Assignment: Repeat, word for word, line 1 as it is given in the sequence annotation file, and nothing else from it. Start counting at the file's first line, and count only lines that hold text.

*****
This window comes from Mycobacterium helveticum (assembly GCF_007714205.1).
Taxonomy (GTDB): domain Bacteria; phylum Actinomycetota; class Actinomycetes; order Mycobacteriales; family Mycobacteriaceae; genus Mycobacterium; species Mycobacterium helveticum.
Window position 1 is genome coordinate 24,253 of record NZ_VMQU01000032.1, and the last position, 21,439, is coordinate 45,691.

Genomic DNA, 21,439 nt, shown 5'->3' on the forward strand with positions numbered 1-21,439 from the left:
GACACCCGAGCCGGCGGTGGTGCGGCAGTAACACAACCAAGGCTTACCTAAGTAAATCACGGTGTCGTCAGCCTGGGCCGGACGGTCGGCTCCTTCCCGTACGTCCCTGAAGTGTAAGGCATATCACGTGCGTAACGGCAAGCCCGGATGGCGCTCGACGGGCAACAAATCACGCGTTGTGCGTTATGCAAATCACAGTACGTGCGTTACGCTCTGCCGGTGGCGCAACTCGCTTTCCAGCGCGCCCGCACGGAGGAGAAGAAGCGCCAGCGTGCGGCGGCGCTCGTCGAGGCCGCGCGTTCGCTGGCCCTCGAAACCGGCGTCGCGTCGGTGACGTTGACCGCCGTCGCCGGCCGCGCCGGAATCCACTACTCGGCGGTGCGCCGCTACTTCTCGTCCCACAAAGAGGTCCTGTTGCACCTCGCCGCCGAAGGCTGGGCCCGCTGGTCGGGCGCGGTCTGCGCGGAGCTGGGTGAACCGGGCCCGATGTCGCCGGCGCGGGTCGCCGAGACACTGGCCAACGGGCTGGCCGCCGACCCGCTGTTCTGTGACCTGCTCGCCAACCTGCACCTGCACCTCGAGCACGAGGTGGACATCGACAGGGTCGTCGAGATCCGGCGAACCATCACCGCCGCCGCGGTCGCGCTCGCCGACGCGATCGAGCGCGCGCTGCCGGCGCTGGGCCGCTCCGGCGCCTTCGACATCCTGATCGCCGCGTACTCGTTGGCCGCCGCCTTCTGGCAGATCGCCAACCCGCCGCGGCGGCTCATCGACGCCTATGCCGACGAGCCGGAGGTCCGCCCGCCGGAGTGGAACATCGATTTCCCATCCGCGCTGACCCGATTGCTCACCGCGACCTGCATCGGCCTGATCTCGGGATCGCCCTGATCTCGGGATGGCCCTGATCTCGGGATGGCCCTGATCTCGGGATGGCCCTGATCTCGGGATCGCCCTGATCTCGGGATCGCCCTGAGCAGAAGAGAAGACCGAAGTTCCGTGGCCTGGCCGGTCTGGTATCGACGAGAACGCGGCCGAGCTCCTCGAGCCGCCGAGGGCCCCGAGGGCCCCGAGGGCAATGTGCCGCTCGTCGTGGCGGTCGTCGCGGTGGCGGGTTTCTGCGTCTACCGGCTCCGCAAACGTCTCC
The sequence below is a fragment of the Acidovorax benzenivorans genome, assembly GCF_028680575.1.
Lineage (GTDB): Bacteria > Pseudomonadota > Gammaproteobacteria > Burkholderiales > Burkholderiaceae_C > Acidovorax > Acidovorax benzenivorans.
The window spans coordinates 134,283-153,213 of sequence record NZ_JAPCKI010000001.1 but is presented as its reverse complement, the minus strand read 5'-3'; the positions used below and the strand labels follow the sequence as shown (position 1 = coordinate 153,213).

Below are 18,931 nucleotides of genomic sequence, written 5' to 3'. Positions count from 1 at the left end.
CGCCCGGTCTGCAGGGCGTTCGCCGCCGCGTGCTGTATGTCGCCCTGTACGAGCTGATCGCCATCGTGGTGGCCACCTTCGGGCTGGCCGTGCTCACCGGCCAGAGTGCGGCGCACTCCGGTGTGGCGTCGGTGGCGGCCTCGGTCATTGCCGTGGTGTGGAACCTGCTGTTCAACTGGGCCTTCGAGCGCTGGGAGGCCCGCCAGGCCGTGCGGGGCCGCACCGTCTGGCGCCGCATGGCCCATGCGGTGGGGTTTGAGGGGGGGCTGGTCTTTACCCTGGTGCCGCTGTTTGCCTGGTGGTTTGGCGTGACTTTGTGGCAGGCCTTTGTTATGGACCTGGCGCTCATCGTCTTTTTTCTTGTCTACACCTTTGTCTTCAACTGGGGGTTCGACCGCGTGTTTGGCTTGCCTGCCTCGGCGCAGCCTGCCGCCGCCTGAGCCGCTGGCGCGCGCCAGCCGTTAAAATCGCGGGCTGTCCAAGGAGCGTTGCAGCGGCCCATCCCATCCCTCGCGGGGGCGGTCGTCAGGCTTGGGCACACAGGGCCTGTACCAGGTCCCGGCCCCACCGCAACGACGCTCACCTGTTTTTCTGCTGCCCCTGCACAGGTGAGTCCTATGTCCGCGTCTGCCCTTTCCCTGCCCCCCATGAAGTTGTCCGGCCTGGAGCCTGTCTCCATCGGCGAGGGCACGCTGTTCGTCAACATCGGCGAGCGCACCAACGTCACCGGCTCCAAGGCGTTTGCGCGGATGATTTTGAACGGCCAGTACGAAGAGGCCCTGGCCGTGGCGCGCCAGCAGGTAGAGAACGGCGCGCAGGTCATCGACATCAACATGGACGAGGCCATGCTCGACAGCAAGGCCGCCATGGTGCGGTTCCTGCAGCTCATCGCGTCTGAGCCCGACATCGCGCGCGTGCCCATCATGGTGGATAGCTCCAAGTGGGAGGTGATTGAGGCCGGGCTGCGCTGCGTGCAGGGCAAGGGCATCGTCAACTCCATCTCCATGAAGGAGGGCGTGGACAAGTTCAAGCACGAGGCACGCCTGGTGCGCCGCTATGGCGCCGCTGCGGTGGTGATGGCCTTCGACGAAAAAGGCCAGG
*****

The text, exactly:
This window comes from Mycobacterium helveticum (assembly GCF_007714205.1).